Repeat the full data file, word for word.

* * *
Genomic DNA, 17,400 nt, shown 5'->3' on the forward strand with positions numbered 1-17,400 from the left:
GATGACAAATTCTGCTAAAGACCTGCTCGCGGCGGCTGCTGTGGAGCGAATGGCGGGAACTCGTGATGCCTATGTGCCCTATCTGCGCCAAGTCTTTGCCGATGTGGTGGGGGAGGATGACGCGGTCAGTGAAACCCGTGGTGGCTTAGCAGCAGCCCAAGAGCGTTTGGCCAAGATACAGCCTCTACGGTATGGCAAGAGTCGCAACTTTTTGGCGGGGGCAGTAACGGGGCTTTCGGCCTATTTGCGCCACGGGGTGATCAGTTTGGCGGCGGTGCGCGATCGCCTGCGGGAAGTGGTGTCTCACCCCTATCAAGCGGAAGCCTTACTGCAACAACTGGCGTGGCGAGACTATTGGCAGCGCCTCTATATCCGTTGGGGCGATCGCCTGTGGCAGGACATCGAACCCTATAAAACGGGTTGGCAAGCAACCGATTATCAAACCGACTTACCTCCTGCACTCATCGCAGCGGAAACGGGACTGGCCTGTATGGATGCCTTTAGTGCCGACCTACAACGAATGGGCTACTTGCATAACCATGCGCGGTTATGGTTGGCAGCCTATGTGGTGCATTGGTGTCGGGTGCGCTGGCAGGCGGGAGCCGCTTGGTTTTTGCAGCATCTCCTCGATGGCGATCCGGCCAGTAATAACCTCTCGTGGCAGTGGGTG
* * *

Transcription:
Genomic DNA, 17,400 nt, shown 5'->3' on the forward strand with positions numbered 1-17,400 from the left:
GATGACAAATTCTGCTAAAGACCTGCTCGCGGCGGCTGCTGTGGAGCGAATGGCGGGAACTCGTGATGCCTATGTGCCCTATCTGCGCCAAGTCTTTGCCGATGTGGTGGGGGAGGATGACGCGGTCAGTGAAACCCGTGGTGGCTTAGCAGCAGCCCAAGAGCGTTTGGCCAAGATACAGCCTCTACGGTATGGCAAGAGTCGCAACTTTTTGGCGGGGGCAGTAACGGGGCTTTCGGCCTATTTGCGCCACGGGGTGATCAGTTTGGCGGCGGTGCGCGATCGCCTGCGGGAAGTGGTGTCTCACCCCTATCAAGCGGAAGCCTTACTGCAACAACTGGCGTGGCGAGACTATTGGCAGCGCCTCTATATCCGTTGGGGCGATCGCCTGTGGCAGGACATCGAACCCTATAAAACGGGTTGGCAAGCAACCGATTATCAAACCGACTTACCTCCTGCACTCATCGCAGCGGAAACGGGACTGGCCTGTATGGATGCCTTTAGTGCCGACCTACAACGAATGGGCTACTTGCATAACCATGCGCGGTTATGGTTGGCAGCCTATGTGGTGCATTGGTGTCGGGTGCGCTGGCAGGCGGGAGCCGCTTGGTTTTTGCAGCATCTCCTCGATGGCGATCCGGCCAGTAATAACCTCTCGTGGCAGTGGGTG